Does Mr. Buddle not realise that the entire point of civil law is to make things UNCLEAR so that power is never questioned, removed or altered? Good luck to the sane and logical in our new era.

  3. Chinese Netizen says:

    “I don’t see how CUHK had any option regarding Rowena He.”

    True. And I don’t see why she would want to ever be further associated with that group of spineless, pathetic sacks of manure afterwards, overseas or not.

  4. JIM PRIDEAUX says:

    GCHQ is so stretched these days. Don’t go poking around too much in Taiwan. They have a great counterintelligence setup.

  5. The Ghost of Margaret Thatcher says:

    Sell the housing estates to the tenants, you fools.

  6. Harlan Sanders says:


    Sadly, Mr Buddle belongs to the small but persistent cluster of deluded people that believes the integrity of the written word means anything at all to a totalitarian regime or its malevolent minions.

  7. Load Toad says:

    I’d recommend reading this about SBF/Crypto/NFT/Tether..

  8. Freddie says:

    It’s been done. 80% of the flats in 39 suitable HA estates have been sold to tenants. The Tenant Purchase Scheme was stopped after pressure from developers.

  9. steve says:

    Granting that Rowena He herself must have seen the writing on the wall, given the nature of some of her research, CUHK firing her almost instantaneously smacks of reflexive panic and fear. They didn’t even make an attempt to mouth some weak protest about academic freedom, blah blah blah. That stuff will bring Chris Tang’s hounds down on you these days.

    He was returning, after all, from an extremely prestigious overseas fellowship, her receipt of which CUHK was only too happy to use in its own promotional activities. But if the Party says she’s persona non grata, it’s over the side with her. So much for the myth of Rocky Tuan as a relatively reasonable university head. CUHK faculty are noting all of this and recalibrating their future plans.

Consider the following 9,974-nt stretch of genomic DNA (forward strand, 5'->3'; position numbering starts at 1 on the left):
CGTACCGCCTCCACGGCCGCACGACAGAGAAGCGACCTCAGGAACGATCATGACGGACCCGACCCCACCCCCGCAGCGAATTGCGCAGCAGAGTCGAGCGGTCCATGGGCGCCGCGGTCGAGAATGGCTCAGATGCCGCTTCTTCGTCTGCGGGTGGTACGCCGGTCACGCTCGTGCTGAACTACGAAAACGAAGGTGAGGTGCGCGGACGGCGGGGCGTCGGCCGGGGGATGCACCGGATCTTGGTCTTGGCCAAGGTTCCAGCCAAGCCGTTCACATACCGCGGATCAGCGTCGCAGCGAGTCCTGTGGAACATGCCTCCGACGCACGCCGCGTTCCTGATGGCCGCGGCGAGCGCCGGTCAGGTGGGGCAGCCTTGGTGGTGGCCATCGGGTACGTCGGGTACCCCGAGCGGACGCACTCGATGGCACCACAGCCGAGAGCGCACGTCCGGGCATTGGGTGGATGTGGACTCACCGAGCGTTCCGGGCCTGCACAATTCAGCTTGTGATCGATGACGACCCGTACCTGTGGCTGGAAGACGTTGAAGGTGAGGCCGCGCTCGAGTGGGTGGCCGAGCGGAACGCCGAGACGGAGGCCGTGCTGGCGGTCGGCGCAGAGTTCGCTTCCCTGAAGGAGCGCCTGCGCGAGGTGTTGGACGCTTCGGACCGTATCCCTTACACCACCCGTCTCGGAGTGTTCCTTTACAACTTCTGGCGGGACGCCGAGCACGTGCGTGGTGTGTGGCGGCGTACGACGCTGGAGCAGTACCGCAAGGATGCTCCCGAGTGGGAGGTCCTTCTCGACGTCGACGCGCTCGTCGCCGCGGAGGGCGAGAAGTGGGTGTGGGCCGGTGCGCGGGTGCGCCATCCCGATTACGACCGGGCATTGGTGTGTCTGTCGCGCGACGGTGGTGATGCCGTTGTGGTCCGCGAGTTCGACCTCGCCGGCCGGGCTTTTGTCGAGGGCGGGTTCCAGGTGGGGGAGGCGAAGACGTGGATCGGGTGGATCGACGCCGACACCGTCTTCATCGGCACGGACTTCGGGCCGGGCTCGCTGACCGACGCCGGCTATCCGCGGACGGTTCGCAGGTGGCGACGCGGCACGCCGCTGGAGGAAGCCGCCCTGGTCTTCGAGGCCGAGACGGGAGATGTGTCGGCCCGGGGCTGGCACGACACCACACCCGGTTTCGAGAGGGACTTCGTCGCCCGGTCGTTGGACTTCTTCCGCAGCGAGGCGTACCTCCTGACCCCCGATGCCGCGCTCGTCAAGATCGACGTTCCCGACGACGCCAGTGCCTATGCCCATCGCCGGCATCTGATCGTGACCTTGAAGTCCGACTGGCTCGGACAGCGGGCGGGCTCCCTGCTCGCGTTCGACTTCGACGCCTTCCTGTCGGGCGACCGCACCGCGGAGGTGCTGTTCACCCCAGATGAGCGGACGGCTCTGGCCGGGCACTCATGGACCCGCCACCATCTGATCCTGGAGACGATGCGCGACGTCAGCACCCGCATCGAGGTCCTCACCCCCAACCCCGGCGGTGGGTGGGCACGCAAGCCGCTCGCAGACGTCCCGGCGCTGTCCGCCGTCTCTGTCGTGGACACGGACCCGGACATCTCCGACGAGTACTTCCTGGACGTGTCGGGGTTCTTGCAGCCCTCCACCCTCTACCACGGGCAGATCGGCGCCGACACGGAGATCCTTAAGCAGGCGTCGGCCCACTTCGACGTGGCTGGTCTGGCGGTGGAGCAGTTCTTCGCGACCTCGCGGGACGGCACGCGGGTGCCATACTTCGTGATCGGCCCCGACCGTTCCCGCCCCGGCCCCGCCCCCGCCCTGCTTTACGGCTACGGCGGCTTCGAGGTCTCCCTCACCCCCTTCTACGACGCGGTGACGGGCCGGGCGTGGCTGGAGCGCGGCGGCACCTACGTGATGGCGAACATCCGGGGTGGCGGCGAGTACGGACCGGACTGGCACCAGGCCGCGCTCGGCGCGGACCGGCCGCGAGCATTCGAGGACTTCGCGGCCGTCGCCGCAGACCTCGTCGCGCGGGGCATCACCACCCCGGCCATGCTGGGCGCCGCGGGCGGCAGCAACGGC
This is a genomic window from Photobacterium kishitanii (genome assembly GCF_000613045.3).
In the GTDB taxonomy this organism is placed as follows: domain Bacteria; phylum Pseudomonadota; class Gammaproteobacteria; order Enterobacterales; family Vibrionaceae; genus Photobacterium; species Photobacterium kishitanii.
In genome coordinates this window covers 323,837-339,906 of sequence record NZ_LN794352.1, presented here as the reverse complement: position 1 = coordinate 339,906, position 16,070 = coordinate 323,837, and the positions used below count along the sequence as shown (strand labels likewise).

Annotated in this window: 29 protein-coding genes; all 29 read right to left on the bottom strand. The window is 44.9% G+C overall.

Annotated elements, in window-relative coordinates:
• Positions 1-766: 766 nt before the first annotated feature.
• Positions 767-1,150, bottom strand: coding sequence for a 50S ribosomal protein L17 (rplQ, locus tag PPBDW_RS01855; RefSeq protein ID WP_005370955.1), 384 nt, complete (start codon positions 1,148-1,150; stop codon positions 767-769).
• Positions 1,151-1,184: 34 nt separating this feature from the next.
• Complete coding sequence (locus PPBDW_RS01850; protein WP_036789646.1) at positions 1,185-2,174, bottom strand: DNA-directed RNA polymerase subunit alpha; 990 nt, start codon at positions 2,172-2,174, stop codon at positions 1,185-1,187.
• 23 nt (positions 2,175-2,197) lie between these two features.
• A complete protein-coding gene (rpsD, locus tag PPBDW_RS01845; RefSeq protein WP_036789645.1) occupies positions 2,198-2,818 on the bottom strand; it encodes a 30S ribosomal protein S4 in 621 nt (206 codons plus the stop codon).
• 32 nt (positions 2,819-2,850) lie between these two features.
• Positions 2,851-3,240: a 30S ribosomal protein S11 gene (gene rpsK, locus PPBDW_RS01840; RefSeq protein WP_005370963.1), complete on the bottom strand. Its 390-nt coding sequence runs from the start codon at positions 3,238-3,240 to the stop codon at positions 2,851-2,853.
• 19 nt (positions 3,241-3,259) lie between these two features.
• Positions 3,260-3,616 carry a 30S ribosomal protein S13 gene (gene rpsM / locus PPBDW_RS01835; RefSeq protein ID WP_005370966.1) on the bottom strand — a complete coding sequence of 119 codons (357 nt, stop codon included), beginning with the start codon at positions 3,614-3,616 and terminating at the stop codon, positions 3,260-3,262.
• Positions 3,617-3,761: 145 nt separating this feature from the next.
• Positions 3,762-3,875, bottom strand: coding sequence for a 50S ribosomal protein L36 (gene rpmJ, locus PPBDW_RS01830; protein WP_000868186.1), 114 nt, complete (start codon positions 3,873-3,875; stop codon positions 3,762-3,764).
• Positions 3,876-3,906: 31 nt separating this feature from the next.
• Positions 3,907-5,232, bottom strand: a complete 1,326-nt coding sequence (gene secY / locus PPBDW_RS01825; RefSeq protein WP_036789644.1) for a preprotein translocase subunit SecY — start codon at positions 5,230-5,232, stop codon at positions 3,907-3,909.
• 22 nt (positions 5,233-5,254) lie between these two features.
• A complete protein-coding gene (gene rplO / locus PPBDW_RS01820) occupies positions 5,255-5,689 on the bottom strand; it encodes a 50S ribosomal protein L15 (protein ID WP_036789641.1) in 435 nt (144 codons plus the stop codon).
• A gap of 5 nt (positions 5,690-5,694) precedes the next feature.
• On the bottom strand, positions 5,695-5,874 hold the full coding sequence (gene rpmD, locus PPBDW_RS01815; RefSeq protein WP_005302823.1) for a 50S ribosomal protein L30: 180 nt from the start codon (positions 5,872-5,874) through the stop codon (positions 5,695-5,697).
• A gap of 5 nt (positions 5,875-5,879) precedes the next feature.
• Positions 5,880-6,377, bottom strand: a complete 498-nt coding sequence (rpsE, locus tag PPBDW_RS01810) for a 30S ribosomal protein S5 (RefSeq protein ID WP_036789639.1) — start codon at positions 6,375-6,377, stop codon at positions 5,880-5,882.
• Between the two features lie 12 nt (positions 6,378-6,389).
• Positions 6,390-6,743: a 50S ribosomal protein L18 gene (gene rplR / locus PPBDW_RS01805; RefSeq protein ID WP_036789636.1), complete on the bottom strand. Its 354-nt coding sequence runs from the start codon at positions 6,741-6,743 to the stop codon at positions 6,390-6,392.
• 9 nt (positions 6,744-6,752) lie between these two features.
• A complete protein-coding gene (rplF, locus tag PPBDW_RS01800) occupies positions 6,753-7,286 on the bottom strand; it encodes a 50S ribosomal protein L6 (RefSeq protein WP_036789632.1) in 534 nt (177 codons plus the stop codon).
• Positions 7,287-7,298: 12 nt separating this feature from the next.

10. The Ghost of Margaret Thatcher says:


    I guess that means it was working.

  11. reductio says:


    CUHK must have been heaving a sigh of relief that she didn’t have PR. And of course the overseas optics on this are terrible: on the one hand we have our glorious leader and bum-chum saying HK is open for business, we welcome overseas talent etc ad nauseum, at the same time as Article 23 is going on the books, and academics are refused visas. The only people coming here will be wide boys setting up crypto scams.

  12. justsayin says:

    In a seemingly inexplicable administrative mixup, police this morning arrested Hong Kong cobbler Cliff Tuddle on counts of endangering national security and suspected terrorism.

  13. Mary Melville says:

    So now that the fake car accident scammers have realized that dashcams are everywhere, the action has moved to ATM machines. Scammer comes up behind and accuses punter who has just withdrawn cash of picking up the money they forgot to take with them.
    In view of the number of CCTV cameras installed at ATM centres odds are this scam will be short lived. However there are always folk who are intimidated and will be fooled.
    Probably prudent to take a withdrawal receipt as proof.
    This is HK, the scam capital populated by a community of gullible/greedy punters.

  14. HKJC Irregular says:


    The scribbler left the scump some time back and is safely back in England. Smart lad.

Comments are closed.